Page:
14. I'd agree that most noir films are not extremely violent. There is violence, but there's also a lot of tension from the "violence withheld" or at least delayed. My opinion is that fantasy is not always present either, although there are usually some pretty wacky schemes floating around. You can write books about whether it's just "misogyny", or in some way men dealing with the changes in society and the power of women during and post war. "Deadlier than the Male" could be a sub-title for many, many films noir. Is that misogyny or something more? I've shared this quote before, and I t
  15. The definition of terms comes in handy if you read some of the other (admittedly academic) articles on film noir. I thought that thinking about the "point of view" does add an interesting element to thinking about how the story of a film is told. Having said that, the article is a "slog".
  16. It's interesting that Tom Neal came to a bad end in real life. Someone could probably make a really good neo-noir based on his life's story. The romance/infatuation with Barbara Payton, the fistfight where he put Franchot Tone in the hospital, his subsequent shunning by the Industry, Payton marrying Tone, but then going back to Neal, Payton's descent into drug addiction and prostitution, Neal ultimately killing his estranged wife (not Payton) and going to jail for murder, it's a dark, lurid tale. The stills posted by Thief12, fit with this story as well. Despite a plot that is borde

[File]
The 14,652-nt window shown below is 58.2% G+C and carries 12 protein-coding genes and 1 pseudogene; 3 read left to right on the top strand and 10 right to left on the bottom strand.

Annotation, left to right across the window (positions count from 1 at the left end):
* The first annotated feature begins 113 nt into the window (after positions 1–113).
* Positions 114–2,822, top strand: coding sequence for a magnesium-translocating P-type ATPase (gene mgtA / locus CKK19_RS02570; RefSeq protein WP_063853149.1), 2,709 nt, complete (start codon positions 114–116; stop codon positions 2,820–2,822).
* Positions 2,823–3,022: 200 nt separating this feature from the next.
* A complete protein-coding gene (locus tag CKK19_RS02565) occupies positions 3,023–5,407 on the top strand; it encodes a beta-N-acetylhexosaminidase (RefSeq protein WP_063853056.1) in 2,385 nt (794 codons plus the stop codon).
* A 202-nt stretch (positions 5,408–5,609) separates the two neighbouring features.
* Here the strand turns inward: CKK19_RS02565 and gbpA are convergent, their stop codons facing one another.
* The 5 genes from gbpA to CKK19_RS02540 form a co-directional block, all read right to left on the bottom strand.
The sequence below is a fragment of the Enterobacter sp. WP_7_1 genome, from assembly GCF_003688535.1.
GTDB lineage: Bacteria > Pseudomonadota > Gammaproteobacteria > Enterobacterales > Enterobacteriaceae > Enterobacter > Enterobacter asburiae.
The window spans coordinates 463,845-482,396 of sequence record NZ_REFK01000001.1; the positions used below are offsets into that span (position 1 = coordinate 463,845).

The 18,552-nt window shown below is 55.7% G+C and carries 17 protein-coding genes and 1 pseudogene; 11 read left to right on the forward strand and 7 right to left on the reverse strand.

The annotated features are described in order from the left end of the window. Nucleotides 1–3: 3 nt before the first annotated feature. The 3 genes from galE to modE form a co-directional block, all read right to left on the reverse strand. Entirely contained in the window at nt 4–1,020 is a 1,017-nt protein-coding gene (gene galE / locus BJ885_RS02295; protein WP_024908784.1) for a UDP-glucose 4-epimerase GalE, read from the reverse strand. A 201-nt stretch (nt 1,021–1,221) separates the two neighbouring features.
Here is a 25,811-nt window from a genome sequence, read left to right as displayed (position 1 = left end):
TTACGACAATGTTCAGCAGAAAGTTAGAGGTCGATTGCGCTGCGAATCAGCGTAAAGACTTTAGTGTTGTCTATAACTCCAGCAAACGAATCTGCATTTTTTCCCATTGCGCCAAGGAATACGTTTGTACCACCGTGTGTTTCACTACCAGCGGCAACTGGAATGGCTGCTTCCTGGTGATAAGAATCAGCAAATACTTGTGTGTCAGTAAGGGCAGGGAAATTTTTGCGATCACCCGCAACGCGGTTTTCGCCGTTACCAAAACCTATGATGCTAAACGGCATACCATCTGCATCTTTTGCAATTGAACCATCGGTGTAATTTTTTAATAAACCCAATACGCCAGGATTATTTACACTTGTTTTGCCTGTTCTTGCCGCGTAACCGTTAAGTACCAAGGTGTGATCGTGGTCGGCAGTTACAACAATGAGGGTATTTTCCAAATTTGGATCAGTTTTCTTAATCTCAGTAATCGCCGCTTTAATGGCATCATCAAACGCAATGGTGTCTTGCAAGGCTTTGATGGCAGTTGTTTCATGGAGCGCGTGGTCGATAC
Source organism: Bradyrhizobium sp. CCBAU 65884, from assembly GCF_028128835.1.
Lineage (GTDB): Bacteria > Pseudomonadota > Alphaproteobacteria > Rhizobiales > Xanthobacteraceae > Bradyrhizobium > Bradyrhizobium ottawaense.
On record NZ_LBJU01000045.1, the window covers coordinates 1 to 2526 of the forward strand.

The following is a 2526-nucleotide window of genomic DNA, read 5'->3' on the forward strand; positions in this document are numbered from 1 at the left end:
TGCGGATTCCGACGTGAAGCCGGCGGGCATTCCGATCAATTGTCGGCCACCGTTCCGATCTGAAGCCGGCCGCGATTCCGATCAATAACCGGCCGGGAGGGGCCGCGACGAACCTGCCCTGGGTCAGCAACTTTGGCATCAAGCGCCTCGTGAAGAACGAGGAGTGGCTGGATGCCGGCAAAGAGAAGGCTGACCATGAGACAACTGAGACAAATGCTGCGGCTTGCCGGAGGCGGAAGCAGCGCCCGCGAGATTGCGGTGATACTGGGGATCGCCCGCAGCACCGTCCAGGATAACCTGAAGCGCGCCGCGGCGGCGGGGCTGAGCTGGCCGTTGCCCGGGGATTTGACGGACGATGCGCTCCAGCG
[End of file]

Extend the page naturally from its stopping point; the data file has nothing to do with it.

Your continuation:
17. Another note on reference books. I picked up the Taschen book at the National Gallery of Art, and it's a nice combination of movie stills from their "Top 100" (including new-noir) along with some notes about the movies. There's a couple of interesting essays in the opening, including a reprint of the famous one by Paul Schrader. It has lot's of visual style examples. http://www.taschen.com/pages/en/catalogue/film_music/all/43402/facts.film_noir_100_all_time_favorites.htm Now, back to the novels and movies. How about this quote from Raymond Chandler about James M. Cain? It's a good
  18. OK, "Street of No Return" goes on the book purchase list as well !! I enjoy reading noir as much as watching. Sometimes the "movie in your head" can be better !!